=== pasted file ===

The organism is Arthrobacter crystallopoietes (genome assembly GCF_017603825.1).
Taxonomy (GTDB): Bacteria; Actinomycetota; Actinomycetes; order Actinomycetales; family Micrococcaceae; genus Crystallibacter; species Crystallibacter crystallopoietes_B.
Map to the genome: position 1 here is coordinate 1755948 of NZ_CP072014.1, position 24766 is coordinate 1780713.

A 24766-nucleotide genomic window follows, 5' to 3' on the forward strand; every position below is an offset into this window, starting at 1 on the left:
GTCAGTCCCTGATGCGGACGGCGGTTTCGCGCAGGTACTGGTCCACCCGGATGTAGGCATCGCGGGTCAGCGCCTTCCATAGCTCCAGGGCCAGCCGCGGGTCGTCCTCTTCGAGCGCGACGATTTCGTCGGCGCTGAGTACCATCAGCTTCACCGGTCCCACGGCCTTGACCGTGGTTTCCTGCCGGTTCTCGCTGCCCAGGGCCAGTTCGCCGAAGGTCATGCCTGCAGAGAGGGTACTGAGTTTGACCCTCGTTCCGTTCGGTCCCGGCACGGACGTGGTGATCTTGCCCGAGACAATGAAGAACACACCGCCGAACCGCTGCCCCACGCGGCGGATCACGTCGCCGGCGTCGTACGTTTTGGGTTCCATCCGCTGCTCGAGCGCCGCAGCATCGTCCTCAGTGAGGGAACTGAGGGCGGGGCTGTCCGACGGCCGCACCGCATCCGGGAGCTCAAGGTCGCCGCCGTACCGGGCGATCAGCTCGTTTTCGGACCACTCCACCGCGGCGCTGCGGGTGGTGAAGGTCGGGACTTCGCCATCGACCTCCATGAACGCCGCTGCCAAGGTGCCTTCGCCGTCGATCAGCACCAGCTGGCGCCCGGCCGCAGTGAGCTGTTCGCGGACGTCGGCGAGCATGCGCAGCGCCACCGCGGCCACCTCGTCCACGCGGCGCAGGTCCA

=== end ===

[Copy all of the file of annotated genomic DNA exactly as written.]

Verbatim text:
The organism is Arthrobacter crystallopoietes (genome assembly GCF_017603825.1).
Taxonomy (GTDB): Bacteria; Actinomycetota; Actinomycetes; order Actinomycetales; family Micrococcaceae; genus Crystallibacter; species Crystallibacter crystallopoietes_B.
Map to the genome: position 1 here is coordinate 1755948 of NZ_CP072014.1, position 24766 is coordinate 1780713.

A 24766-nucleotide genomic window follows, 5' to 3' on the forward strand; every position below is an offset into this window, starting at 1 on the left:
GTCAGTCCCTGATGCGGACGGCGGTTTCGCGCAGGTACTGGTCCACCCGGATGTAGGCATCGCGGGTCAGCGCCTTCCATAGCTCCAGGGCCAGCCGCGGGTCGTCCTCTTCGAGCGCGACGATTTCGTCGGCGCTGAGTACCATCAGCTTCACCGGTCCCACGGCCTTGACCGTGGTTTCCTGCCGGTTCTCGCTGCCCAGGGCCAGTTCGCCGAAGGTCATGCCTGCAGAGAGGGTACTGAGTTTGACCCTCGTTCCGTTCGGTCCCGGCACGGACGTGGTGATCTTGCCCGAGACAATGAAGAACACACCGCCGAACCGCTGCCCCACGCGGCGGATCACGTCGCCGGCGTCGTACGTTTTGGGTTCCATCCGCTGCTCGAGCGCCGCAGCATCGTCCTCAGTGAGGGAACTGAGGGCGGGGCTGTCCGACGGCCGCACCGCATCCGGGAGCTCAAGGTCGCCGCCGTACCGGGCGATCAGCTCGTTTTCGGACCACTCCACCGCGGCGCTGCGGGTGGTGAAGGTCGGGACTTCGCCATCGACCTCCATGAACGCCGCTGCCAAGGTGCCTTCGCCGTCGATCAGCACCAGCTGGCGCCCGGCCGCAGTGAGCTGTTCGCGGACGTCGGCGAGCATGCGCAGCGCCACCGCGGCCACCTCGTCCACGCGGCGCAGGTCCA